Jagger
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Tuesday, October 16, 2012 1:03:06 PM
When a show contracts a city or town. How much of and input does the sponser have in selecting which rides come? Ive noticed when SMA plays our county fair most of the time its the smaller unit that comes with maybe one really large ride. This year biggest ride or newest was the yo-yo.
rideguyray
Tuesday, October 16, 2012 2:19:10 PM
As far as i know, PGAMS contract with the Montgomery County Fair, the fair fair board does not really get a say in what comes, but they are required to bring in 2 new rides a year to the fair, in this case it was the alien abduction, and genesis
if the fair board had a say i'm sure they would ask for the diver and flying bobs back
so i guess it depends on how the contract is worded, and of course its different for fairs that use the independent midway operation, they get most of the control on which rides come in

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britt
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Tuesday, October 16, 2012 8:04:54 PM
Originally Posted by: Jagger 

When a show contracts a city or town. How much of and input does the sponser have in selecting which rides come? Ive noticed when SMA plays our county fair most of the time its the smaller unit that comes with maybe one really large ride. This year biggest ride or newest was the yo-yo.



there are a wide range of contracts. some specify a # of rides, others have a list for the carnival to choose from, other specify a type of ride and some will take whatever they can get. it all relates to the size and earning capability of the spot. I have seen some that had a # of pieces but had to include a MGR and wheel. you cannot expect to see super spectacular pieces at a spot that does not gross enought to pay the expenses. small fairs are really suffering as they expect the carnival to give them the same %/money and rides as much larger spots.

rideguyray
Tuesday, October 16, 2012 10:52:55 PM
Originally Posted by: britt 

there are a wide range of contracts. some specify a # of rides, others have a list for the carnival to choose from, other specify a type of ride and some will take whatever they can get. it all relates to the size and earning capability of the spot. I have seen some that had a # of pieces but had to include a MGR and wheel. you cannot expect to see super spectacular pieces at a spot that does not gross enought to pay the expenses. small fairs are really suffering as they expect the carnival to give them the same %/money and rides as much larger spots.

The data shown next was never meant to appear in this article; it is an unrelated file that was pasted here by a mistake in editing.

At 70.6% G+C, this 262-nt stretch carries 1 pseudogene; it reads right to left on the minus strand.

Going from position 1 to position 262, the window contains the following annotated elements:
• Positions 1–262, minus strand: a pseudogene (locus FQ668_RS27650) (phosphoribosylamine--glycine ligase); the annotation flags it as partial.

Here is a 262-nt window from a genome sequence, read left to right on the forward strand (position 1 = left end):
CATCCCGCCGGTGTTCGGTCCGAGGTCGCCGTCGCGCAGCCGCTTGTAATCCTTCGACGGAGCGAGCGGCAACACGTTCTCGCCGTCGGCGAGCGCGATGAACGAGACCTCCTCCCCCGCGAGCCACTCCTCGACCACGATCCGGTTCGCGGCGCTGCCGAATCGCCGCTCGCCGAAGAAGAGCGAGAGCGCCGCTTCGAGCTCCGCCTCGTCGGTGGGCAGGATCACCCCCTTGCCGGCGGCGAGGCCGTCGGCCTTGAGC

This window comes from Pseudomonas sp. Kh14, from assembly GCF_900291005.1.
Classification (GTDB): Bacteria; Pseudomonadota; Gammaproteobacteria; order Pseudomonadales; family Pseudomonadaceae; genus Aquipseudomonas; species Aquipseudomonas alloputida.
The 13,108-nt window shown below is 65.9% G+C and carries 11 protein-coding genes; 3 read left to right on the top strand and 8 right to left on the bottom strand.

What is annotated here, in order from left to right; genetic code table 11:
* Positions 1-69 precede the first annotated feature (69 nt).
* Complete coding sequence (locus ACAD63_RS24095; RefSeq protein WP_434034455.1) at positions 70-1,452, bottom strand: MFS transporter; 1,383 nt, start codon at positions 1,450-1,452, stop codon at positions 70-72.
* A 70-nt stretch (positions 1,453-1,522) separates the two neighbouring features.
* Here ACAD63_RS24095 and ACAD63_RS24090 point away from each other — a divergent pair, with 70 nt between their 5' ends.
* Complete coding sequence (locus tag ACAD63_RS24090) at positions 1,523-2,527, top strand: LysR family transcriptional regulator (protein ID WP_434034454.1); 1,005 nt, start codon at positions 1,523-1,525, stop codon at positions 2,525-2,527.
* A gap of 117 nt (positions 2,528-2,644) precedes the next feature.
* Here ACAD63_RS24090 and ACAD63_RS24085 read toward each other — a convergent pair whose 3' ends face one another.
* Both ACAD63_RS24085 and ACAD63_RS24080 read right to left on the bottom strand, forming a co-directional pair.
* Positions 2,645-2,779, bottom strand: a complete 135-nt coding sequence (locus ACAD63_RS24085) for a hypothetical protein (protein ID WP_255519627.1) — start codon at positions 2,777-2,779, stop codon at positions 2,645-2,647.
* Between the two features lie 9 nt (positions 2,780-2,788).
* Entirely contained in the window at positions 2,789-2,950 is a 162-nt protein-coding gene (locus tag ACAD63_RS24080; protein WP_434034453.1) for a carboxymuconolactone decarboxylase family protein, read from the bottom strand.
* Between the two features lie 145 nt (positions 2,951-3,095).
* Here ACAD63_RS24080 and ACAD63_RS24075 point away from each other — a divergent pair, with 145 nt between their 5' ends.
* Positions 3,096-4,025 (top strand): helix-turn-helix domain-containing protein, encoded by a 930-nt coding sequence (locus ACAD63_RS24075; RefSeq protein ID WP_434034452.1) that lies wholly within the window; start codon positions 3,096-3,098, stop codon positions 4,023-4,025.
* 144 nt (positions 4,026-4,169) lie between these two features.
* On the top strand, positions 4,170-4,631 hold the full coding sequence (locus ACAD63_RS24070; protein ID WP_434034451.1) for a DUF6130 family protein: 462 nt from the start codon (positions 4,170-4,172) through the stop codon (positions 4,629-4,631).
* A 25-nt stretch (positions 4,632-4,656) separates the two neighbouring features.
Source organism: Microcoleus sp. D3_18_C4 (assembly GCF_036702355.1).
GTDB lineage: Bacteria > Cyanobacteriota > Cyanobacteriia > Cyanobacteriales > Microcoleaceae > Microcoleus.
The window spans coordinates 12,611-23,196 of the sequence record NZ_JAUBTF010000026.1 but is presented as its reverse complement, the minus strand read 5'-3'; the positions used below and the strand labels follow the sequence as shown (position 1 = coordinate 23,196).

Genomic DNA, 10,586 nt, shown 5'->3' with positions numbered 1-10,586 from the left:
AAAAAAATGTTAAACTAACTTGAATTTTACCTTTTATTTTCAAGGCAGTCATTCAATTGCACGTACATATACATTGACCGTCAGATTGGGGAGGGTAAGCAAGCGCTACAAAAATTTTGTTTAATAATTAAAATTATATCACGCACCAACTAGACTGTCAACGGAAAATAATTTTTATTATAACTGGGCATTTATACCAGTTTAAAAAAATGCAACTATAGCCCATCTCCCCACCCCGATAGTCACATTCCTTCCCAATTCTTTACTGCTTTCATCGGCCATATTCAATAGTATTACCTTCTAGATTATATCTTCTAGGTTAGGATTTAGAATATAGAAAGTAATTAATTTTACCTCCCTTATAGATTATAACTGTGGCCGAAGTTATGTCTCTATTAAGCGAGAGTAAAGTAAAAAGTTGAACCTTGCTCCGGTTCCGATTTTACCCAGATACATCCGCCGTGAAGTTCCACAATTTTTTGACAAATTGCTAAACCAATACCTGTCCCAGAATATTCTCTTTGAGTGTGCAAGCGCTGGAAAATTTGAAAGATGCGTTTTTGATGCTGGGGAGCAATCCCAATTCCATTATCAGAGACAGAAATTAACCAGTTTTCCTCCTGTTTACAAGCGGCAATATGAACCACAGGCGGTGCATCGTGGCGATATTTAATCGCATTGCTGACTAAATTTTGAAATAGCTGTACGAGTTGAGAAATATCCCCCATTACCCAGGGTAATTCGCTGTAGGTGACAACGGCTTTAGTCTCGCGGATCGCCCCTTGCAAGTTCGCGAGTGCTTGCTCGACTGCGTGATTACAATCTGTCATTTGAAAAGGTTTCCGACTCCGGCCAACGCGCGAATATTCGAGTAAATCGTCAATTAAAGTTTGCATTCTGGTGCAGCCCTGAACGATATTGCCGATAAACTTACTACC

Yeah exactly right britt,
like my county fair required 40 rides in 2006 when they signed PGAM , in 2007 the fair-board helped PGAM to increase gross-revenue by expanding the midway so there is enough room for about 45 rides, they only required that a majority of the rides were open by preview day, the exception always was that Mind Blaster, in 3 years at the fair, it never operated, yet still was included in the 45 ride count.
but thats a major fair, considered locally as one of the largest county fairs east of the Mississippi.
for instance take Jolly Shows or Rosedale Attractions, they own about 30 rides each, and play small county fairs, school, church, and VFD carnivals in the MD/DC/VA/Southern PA
with small shows like these, these small fairs and festivals in this region get every ride that Jolly or Rosedale owns
this includes Spectacular rides like Typhoon, Fabbri Giant Wheel, Super-Shot, Watkins Expo wheel
so in this case these fairs and festivals get all rides from kiddies to super spectaculars
heck i saw 2 big wheels on the same midway at a VFD carnival with Rosedale providing the midway
so you can say it depends on the contract, show, and fair/festival/carnival
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Jagger
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Wednesday, October 17, 2012 6:43:50 AM
Ive never understood if you have an 85,000 population and the fair sponser has a couple of thousand per night at a county fair why not book a bigger and better show or at least a show with a freakout or something simple like a Alpine bobs or kamikazi. If you have a great turn out with a yo-yo as the top draw what would you have with a a show with a freakout or maybe even just a ring of fire. Sloppy management is what it looks like.